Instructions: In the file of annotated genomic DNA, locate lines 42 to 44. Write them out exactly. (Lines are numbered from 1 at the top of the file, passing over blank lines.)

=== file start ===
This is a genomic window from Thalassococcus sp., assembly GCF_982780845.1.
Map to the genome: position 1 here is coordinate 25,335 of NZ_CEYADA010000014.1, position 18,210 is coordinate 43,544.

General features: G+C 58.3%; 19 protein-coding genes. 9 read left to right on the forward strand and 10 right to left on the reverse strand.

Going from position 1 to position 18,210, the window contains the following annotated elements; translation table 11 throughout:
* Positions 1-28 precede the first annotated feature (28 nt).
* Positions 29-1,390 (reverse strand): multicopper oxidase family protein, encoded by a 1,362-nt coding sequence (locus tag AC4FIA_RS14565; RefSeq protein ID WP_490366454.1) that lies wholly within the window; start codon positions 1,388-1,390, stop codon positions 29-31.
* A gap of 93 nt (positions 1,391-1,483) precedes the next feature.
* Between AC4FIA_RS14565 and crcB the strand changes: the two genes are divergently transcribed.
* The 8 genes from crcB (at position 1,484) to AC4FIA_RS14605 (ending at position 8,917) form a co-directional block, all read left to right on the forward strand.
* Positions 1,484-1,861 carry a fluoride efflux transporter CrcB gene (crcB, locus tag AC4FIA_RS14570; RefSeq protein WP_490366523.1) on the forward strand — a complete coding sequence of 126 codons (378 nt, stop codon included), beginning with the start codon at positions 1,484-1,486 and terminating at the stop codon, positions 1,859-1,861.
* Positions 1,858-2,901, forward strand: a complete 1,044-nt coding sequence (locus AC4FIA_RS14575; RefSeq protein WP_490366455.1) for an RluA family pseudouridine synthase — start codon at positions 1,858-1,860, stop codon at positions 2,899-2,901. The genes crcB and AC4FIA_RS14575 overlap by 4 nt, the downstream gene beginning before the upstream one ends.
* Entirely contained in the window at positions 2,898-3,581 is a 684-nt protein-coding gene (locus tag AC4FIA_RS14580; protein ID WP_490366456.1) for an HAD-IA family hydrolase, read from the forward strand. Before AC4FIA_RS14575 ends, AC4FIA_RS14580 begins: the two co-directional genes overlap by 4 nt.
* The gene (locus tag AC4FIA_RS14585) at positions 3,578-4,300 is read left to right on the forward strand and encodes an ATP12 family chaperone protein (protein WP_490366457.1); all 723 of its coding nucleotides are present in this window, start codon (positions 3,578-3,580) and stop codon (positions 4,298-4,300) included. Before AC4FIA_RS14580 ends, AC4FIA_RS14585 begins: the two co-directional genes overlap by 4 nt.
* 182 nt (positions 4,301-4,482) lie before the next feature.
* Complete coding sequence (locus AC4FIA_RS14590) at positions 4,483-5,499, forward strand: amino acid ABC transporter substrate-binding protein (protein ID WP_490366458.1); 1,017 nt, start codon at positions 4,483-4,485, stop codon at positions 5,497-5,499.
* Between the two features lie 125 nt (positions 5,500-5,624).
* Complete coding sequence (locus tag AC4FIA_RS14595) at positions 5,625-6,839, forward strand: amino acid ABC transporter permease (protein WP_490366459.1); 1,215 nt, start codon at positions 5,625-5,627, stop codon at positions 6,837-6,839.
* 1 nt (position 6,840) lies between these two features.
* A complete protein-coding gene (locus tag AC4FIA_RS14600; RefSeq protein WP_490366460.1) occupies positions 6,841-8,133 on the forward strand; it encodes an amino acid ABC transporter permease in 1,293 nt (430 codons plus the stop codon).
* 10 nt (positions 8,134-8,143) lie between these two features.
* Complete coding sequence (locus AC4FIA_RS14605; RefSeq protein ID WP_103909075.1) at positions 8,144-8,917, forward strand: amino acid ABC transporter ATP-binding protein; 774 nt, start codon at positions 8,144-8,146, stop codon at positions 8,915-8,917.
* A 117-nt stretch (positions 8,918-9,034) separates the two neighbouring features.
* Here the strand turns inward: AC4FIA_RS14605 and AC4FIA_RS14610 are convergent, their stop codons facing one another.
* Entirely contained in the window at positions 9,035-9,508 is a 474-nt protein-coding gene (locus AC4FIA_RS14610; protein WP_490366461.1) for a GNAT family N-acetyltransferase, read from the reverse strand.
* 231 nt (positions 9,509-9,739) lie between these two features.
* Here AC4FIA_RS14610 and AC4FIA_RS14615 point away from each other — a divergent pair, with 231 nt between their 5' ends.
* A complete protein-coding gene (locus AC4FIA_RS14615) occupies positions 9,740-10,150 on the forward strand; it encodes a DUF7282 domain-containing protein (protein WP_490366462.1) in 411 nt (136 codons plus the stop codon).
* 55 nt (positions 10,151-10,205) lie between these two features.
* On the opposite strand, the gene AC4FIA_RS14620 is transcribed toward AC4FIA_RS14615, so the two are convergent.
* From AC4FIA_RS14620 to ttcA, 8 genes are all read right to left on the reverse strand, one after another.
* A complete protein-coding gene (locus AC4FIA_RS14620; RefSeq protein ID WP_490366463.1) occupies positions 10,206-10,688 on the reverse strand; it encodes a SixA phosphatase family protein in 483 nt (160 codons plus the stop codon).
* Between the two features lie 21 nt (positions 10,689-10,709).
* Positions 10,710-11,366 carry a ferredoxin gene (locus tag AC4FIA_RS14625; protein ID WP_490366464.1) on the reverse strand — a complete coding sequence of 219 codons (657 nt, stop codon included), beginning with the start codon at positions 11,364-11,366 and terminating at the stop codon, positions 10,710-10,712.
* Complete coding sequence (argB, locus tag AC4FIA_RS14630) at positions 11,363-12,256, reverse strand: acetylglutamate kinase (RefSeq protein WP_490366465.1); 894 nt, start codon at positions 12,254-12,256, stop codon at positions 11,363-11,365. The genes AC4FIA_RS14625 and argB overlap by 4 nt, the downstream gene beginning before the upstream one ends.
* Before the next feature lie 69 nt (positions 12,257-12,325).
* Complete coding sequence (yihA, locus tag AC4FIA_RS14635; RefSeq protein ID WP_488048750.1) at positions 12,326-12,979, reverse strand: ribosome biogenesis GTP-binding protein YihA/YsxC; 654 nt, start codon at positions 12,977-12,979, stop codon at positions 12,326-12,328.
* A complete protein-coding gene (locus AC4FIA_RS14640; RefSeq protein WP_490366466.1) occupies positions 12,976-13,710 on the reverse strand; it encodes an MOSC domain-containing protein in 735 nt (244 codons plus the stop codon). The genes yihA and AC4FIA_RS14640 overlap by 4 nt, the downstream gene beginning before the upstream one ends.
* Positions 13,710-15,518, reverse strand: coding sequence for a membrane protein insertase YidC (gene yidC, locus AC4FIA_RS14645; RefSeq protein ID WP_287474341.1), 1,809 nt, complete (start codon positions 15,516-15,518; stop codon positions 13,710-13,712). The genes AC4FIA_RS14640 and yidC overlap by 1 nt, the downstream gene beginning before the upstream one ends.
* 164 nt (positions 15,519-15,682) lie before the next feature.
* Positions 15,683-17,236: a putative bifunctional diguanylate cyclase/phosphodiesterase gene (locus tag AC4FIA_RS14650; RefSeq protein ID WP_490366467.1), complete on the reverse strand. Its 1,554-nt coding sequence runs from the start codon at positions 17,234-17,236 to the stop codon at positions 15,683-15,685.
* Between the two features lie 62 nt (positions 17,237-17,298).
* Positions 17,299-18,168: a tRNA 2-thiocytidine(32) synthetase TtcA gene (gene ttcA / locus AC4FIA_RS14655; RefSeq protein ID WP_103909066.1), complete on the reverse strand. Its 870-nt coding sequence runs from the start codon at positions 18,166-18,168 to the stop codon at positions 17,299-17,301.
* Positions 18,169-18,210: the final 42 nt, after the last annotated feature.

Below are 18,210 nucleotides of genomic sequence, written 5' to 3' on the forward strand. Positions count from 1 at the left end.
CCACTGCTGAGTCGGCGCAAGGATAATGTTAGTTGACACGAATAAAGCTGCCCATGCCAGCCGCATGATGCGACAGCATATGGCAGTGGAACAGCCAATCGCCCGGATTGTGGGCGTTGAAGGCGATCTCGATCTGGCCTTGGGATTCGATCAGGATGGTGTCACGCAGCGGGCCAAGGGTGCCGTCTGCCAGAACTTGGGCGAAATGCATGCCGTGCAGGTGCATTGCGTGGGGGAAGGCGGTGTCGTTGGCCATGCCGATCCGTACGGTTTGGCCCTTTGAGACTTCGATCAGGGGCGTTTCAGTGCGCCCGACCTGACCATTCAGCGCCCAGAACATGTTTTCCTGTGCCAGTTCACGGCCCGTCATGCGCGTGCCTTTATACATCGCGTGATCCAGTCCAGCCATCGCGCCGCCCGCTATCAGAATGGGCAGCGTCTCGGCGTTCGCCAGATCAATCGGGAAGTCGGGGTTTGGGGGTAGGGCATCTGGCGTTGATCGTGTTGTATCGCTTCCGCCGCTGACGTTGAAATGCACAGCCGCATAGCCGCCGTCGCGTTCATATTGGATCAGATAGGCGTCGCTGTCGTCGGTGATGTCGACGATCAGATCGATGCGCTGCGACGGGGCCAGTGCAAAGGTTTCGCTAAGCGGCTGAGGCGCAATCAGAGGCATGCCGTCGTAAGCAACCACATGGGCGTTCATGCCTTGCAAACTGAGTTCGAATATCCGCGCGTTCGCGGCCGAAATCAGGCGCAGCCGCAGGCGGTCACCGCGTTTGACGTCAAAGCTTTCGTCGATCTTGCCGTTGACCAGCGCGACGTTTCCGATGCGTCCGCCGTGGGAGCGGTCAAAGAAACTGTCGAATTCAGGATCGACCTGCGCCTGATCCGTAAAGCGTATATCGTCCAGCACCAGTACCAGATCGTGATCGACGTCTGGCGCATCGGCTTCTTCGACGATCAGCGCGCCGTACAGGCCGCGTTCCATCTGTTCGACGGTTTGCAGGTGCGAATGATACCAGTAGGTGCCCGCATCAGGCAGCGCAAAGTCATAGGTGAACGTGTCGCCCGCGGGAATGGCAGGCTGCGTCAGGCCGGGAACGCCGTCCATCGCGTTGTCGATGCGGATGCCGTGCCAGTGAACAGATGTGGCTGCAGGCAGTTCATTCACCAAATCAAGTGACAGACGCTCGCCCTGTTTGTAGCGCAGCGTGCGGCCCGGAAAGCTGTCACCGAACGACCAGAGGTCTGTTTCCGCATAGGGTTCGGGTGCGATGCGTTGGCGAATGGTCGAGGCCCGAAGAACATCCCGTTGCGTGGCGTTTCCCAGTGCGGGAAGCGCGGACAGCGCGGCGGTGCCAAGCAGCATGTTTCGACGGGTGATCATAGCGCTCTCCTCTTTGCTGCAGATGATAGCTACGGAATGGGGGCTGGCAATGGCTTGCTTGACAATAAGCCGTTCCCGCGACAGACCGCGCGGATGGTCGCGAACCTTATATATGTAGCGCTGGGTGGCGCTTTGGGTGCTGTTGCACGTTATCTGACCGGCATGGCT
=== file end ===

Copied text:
* Positions 17,299-18,168: a tRNA 2-thiocytidine(32) synthetase TtcA gene (gene ttcA / locus AC4FIA_RS14655; RefSeq protein ID WP_103909066.1), complete on the reverse strand. Its 870-nt coding sequence runs from the start codon at positions 18,166-18,168 to the stop codon at positions 17,299-17,301.
* Positions 18,169-18,210: the final 42 nt, after the last annotated feature.

Below are 18,210 nucleotides of genomic sequence, written 5' to 3' on the forward strand. Positions count from 1 at the left end.